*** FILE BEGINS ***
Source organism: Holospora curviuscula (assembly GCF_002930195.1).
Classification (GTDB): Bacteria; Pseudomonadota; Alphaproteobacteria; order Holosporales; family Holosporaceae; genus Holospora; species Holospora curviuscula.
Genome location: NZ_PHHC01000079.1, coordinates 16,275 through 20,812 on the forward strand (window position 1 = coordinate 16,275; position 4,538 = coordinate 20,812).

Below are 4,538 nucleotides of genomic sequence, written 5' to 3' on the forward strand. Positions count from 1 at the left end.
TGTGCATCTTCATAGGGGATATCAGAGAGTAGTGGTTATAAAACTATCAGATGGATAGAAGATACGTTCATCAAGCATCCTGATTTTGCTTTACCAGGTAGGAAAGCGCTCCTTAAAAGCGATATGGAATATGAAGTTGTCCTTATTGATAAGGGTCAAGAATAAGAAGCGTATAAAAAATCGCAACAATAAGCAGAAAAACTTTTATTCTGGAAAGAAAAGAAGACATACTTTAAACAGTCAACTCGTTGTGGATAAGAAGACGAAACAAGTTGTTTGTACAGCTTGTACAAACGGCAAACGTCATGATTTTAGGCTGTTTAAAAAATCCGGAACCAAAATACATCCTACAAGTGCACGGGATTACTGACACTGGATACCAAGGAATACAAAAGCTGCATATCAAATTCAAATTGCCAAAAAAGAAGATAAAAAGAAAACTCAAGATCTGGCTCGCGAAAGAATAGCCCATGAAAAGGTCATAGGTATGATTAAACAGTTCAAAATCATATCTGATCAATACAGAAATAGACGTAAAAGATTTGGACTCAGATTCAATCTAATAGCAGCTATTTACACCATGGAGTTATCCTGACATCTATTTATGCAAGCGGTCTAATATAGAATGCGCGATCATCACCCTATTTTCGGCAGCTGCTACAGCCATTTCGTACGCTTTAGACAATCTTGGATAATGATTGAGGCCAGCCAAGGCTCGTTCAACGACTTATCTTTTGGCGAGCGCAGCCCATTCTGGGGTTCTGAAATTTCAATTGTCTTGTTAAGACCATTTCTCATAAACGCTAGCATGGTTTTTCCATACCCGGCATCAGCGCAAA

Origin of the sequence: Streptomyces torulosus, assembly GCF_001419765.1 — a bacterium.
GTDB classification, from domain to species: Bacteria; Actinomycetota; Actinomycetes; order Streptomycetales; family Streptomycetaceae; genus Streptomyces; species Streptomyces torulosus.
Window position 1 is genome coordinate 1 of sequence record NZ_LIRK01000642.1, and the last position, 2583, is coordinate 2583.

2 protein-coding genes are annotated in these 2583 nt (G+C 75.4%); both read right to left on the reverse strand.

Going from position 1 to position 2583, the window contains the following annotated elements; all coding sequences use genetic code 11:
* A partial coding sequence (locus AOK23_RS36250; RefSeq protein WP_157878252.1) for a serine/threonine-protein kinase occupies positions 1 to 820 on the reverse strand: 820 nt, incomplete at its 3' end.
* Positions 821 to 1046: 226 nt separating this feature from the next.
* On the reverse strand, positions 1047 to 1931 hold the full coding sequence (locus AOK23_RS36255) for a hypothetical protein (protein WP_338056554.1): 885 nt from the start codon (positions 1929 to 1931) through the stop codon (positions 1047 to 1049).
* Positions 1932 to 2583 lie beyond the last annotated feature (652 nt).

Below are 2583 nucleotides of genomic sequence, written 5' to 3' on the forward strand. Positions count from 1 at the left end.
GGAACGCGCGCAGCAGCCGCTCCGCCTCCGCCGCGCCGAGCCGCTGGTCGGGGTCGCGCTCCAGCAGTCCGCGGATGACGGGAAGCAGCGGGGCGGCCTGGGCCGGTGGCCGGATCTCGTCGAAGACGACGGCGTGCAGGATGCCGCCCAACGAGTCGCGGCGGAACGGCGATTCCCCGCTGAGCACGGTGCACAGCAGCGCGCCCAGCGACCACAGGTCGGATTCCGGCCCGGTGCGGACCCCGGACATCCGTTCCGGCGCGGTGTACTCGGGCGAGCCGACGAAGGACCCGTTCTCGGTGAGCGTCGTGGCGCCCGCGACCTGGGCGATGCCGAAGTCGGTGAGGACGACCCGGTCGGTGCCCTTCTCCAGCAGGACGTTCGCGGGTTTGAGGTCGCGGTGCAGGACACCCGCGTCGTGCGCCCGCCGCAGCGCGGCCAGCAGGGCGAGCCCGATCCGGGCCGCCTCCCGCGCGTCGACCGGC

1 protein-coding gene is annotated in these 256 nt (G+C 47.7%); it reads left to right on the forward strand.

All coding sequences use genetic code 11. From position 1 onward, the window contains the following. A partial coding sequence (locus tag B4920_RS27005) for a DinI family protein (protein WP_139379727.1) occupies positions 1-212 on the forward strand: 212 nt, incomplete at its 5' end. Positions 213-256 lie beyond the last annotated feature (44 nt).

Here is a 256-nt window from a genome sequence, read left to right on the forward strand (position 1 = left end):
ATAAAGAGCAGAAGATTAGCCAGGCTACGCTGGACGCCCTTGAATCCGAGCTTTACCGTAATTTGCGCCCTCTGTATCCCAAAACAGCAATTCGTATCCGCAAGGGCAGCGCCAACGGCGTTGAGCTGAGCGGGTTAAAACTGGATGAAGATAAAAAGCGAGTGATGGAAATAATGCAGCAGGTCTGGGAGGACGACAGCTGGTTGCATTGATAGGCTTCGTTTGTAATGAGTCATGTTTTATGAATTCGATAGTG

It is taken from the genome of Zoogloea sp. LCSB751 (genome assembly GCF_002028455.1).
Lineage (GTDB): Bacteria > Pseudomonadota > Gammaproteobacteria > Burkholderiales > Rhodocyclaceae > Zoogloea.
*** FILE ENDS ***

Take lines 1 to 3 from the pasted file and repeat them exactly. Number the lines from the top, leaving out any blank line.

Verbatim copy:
Source organism: Holospora curviuscula (assembly GCF_002930195.1).
Classification (GTDB): Bacteria; Pseudomonadota; Alphaproteobacteria; order Holosporales; family Holosporaceae; genus Holospora; species Holospora curviuscula.
Genome location: NZ_PHHC01000079.1, coordinates 16,275 through 20,812 on the forward strand (window position 1 = coordinate 16,275; position 4,538 = coordinate 20,812).